5. Women who are breastfeeding, or planning a pregnancy should get the COVID-19 vaccines.
  6. People who experienced severe, immediate allergic reactions after a first dose of COVID-19 can safely receive future doses after consulting with an appropriate physician, and that the optimal interval between COVID-19 mRNA vaccines appears to be 8 weeks.

A new bivalent COVID-19 vaccine is expected to be approved by Health Canada later this year. It may offer more targeted protection against the Omicron variants.

Please note that there are very few acceptable medical exemptions to the COVID-19 vaccination.

For more information and to book your vaccination appointment, please visit the Ontario Government’s Getting the COVID-19 vaccine page.

[Return to top]

Information about COVID-19 Vaccines

All the COVID-19 vaccines approved by Health Canada give excellent protection against the COVID-19 disease. None of them contain any live virus. They cannot cause disease. So they are safe for people with immune deficiencies, just as they are for everyone else in the general population. Even for people who don’t make antibodies very well, the vaccine will help protect against the COVID-19 disease.

If you have any concerns, please check with your doctor. You can also call the VaxFacts Clinic of the Scarborough Health Network to book a phone appointment. VaxFacts is an opportunity for a one-to-one, judgement-free phone call with a physician, to address any questions or concerns about the COVID-19 vaccines. They have successfully counselled hundreds of patients in the past couple of months and have now opened up to all of Canada.

More Information about COVID 19 Vaccines

[Return to top]

Booking appointments for vaccination against COVID-19

Patients and caregivers who come to Toronto General Hospital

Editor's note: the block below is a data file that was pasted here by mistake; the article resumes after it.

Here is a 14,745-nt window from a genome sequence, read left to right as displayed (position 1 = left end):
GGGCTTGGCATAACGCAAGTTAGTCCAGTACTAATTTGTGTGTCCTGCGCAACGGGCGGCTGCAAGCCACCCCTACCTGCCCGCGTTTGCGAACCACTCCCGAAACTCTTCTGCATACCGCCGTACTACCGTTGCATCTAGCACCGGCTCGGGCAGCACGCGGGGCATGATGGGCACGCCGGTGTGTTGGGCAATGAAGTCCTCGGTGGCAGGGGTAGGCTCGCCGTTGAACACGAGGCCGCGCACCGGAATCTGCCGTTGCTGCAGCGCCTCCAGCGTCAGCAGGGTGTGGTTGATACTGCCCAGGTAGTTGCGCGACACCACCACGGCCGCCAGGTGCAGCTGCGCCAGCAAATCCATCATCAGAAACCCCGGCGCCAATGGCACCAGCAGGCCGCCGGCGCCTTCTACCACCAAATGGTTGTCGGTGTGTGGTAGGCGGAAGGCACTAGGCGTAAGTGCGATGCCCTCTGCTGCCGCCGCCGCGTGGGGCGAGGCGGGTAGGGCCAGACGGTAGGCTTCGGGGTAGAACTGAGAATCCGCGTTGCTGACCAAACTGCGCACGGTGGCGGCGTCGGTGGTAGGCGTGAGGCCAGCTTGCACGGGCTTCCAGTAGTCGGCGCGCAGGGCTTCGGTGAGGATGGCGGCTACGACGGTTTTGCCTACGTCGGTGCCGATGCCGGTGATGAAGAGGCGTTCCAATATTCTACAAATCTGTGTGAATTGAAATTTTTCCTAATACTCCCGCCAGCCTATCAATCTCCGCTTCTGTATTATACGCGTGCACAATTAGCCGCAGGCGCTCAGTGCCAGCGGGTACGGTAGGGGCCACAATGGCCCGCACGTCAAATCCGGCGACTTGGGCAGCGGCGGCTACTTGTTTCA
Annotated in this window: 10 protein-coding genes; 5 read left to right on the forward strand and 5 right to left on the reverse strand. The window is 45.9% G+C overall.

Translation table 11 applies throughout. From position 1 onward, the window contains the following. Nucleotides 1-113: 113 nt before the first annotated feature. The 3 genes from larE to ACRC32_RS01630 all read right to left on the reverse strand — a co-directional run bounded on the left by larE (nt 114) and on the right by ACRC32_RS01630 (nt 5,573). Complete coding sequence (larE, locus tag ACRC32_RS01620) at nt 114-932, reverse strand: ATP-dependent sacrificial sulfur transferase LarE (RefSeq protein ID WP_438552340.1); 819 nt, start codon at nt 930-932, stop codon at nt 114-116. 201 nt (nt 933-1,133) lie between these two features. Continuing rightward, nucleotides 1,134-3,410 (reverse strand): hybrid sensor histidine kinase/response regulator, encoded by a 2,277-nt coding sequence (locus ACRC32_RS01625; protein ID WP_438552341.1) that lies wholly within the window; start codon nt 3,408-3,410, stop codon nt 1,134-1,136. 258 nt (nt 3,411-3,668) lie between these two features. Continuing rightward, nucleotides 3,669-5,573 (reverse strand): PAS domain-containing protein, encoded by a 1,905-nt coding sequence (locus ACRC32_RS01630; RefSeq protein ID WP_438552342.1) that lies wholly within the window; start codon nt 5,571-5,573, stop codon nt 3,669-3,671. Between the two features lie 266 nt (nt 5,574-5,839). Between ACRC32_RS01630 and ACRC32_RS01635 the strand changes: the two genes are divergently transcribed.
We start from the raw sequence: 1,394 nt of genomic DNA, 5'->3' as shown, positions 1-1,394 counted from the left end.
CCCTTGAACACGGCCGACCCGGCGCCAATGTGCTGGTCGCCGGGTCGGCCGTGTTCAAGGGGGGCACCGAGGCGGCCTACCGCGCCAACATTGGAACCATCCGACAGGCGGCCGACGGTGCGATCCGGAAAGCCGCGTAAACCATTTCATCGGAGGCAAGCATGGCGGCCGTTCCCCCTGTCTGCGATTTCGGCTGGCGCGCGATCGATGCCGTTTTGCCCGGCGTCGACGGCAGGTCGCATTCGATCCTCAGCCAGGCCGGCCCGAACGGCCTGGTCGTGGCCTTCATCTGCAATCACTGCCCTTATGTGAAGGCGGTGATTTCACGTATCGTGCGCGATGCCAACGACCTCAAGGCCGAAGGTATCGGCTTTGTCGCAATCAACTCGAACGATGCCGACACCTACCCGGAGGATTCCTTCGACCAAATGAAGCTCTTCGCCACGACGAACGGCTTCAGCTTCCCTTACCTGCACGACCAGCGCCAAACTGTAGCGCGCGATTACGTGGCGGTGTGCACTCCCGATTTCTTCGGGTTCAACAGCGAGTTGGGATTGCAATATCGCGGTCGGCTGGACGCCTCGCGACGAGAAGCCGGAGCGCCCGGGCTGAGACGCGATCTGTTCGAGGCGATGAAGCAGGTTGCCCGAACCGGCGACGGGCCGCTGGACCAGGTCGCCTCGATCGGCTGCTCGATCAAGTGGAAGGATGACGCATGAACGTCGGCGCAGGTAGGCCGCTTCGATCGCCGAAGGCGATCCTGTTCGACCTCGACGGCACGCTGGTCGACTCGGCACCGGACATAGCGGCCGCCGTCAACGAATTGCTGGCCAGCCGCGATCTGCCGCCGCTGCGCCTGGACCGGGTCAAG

The Outpatient Pharmacy at Toronto General Hospital is offering COVID-19 vaccine services to patients and caregivers on weekdays between 9 am and 5 pm. Please call ahead to book an appointment at (416) 340-4075.

Everyone

To book your vaccination appointment, please visit the Ontario Government’s Getting the COVID-19 vaccine page. You can see our tip sheet for more information.

The City of Toronto offers multiple options including pop-up clinics.

You can also get your vaccine at a GO-VAXX mobile vaccine clinic, which are modified from GO buses. Please check their schedule to see when these clinics will come to your community.

Individuals who had a COVID-19 infection
  • Any vaccinated Canadian who got a COVID-19 infection should wait 3 months before getting a COVID-19 booster shot.
  • Those who had a COVID-19 infection before starting or completing their primary COVID-19 vaccine series may receive their next dose 8 weeks after symptoms started or after testing positive.
Individuals with moderate to severe primary immunodeficiency

Government recommendations for the third dose uses the term “DiGeorge syndrome”, which is an older name for 22q11.2 deletion syndrome (22q).

  • Individuals with moderate to severe primary immunodeficiency should receive additional doses:
    • Third dose (as part of an “extended primary series”) at least 8 weeks (56 days) after the second dose.
    • Fourth dose (booster):
      • At least 3 months (84 days) after the third dose for individuals 18 years and older
      • At least 6 months (168 days) after the third dose for individuals 12 to 17 years old
  • Eligible individuals will need to provide their prescription, prescription vial, or a referral from a health care professional at the time of their appointment.
  • See the Government of Ontario’s webpage on booster doses

Individuals who have received some vaccine doses outside of Ontario

Please see the Government of Ontario’s COVID-19 Guidance for Individuals Vaccinated outside of Ontario/Canada.

Additional Notes

If you need help booking a vaccination appointment, please call us at (416) 340-5145 or email us at 22q@uhn.ca.

[Return to top]

Proof of Vaccination

Updated March 2nd, 2022

Even though many places no longer ask for a proof of COVID-19 vaccination, Toronto General Hospital still requires that essential care partners who bring patients to medical appointments be vaccinated.

Where to get your proof of vaccination

If you have any questions or concerns, please speak with your healthcare provider.

[Return to top]

COVID-19 Symptoms

COVID-19 is a respiratory disease caused by a new coronavirus called SARS-CoV-2.